We note that neither party in this case has been particularly diligent in pursuing claims, and both parties have shown a singular lack of curiosity about the facts and applicable law. Nevertheless, we conclude that plaintiff was entitled to, and did in fact, forfeit the contract, that defendant's claim for rescission is entirely without merit, and that plaintiff was entitled to summary judgment.
As relied on in brief and argument here, appellant's contentions concerning his motion for summary judgment and counterclaim are inextricably bound to his claim of breach by plaintiff and his assertion of rescission, both of which we have found lacking in merit. From what has been said, it follows that the order from which appeal was taken should be, and it is, affirmed.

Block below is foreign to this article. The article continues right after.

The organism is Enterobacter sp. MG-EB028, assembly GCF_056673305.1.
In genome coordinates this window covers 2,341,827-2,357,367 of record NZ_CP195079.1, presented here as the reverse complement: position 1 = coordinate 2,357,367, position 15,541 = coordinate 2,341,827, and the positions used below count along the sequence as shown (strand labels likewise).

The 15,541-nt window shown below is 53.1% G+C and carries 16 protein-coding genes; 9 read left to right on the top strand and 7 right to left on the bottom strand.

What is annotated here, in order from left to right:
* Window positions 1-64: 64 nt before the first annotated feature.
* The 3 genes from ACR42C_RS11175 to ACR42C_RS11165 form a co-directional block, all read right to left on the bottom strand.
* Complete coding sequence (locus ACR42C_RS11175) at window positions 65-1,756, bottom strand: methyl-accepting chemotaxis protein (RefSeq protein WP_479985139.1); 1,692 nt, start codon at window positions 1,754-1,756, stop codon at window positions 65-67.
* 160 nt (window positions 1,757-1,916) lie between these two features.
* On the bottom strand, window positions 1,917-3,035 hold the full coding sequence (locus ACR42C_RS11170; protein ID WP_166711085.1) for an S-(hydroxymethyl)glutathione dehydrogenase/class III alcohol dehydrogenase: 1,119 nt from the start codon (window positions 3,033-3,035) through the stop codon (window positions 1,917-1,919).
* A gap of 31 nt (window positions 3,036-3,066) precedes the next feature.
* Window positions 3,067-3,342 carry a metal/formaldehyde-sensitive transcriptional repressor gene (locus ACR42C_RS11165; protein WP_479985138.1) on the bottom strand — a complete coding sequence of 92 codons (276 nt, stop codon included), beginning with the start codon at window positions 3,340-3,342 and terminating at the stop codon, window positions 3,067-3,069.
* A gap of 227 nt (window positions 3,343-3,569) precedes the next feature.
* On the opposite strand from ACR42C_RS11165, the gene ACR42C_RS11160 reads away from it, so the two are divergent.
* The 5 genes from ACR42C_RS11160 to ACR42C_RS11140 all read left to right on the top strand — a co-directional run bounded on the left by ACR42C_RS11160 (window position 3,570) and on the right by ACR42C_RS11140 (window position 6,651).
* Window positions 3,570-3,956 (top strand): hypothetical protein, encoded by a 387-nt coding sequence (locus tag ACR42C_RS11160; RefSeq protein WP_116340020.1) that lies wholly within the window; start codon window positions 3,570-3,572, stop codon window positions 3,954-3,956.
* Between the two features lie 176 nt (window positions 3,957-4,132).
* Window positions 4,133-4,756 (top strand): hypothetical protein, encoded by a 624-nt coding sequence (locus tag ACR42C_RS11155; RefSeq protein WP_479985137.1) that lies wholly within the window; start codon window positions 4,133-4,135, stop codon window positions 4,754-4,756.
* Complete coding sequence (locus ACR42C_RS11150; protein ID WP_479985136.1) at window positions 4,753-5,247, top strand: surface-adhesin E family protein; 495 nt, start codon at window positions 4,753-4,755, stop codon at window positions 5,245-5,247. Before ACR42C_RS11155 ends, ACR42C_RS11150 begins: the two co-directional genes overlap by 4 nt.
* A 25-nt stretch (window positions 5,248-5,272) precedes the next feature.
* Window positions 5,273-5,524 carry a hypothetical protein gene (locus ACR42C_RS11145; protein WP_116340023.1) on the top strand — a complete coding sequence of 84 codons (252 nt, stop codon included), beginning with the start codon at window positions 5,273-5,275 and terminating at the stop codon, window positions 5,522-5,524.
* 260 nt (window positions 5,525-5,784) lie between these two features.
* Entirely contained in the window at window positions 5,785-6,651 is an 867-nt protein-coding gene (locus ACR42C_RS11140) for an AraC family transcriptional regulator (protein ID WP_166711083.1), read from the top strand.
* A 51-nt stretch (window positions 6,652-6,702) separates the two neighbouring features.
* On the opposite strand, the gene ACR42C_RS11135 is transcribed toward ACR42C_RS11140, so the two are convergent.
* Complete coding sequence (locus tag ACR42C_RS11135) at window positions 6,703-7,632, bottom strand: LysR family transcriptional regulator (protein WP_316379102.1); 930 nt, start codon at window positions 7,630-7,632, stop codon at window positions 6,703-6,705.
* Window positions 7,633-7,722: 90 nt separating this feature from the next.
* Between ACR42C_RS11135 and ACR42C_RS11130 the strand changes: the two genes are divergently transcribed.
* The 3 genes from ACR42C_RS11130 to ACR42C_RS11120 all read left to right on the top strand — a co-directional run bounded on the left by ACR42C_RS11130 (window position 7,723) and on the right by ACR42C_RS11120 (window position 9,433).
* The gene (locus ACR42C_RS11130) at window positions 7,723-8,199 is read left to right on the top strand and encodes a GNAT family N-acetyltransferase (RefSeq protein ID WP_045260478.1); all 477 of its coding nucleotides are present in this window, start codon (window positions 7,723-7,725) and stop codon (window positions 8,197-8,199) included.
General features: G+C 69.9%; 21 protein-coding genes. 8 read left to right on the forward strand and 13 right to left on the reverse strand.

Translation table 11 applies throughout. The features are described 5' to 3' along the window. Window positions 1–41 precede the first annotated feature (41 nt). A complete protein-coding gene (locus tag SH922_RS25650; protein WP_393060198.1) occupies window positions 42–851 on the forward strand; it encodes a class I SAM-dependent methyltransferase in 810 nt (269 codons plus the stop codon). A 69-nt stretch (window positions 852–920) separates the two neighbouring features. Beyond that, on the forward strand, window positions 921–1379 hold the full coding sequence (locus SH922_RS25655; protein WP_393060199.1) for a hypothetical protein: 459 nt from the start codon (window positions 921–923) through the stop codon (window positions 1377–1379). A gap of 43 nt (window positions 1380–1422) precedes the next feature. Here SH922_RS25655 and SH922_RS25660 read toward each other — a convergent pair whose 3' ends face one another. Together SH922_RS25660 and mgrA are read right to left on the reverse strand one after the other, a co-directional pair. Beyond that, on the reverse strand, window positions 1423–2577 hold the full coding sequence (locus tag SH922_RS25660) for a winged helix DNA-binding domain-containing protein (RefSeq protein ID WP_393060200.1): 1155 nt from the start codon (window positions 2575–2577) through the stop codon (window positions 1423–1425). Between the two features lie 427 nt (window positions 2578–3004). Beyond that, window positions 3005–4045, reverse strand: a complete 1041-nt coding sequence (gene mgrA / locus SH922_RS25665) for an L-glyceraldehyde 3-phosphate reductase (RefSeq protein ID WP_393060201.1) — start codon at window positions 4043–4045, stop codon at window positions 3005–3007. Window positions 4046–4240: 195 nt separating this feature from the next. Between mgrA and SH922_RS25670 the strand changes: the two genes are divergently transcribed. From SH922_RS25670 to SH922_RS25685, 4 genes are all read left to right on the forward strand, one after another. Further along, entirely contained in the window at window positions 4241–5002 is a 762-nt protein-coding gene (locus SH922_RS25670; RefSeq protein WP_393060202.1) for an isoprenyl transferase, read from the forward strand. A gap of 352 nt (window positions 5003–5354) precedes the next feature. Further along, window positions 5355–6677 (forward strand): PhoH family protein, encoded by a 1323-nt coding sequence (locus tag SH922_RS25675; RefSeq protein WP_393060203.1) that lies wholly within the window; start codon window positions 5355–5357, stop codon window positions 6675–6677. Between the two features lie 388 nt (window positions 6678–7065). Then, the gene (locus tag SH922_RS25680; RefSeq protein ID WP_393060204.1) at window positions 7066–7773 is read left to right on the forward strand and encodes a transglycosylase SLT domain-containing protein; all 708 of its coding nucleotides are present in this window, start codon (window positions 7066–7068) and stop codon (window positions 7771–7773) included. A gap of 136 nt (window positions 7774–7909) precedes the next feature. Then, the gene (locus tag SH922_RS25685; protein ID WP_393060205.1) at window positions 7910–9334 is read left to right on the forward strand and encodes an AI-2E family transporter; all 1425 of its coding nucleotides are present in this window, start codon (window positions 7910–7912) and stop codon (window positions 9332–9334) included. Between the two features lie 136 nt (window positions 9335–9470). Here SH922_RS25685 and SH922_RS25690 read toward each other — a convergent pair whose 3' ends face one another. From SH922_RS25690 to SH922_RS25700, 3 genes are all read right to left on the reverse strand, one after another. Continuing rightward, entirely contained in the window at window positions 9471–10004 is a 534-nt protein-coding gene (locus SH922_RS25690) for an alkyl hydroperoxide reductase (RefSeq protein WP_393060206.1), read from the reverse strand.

The Honorable Edward J. McManus, Chief Judge, United States District Court for the Northern District of Iowa
Iowa Code Ann. § 656.1 et seq. This statute provides an alternative remedy for vendors against purchasers in default. See Abodeely v. Cavras, 221 N.W.2d 494, 497-98 (Iowa 1974). In order to forfeit a contract, a vendor must serve notice on the purchaser specifying the default and allowing thirty days to perform. If the purchaser fails to perform within the thirty days, the vendor may file a copy of the notice and proof of service in the office of the county recorder. This filing completes the forfeiture process and serves as notice that the contract has been forfeited and cancelled
Two Iowa Supreme Court cases which may shed light on this issue are Binkholder v. Carpenter, 152 N.W.2d at 596 (forfeiture did not bar prior rescission), and Skubal v. Meeker, 279 N.W.2d 23, 26-28 (Iowa 1979) (forfeiture did not bar subsequent equitable claim for reformation)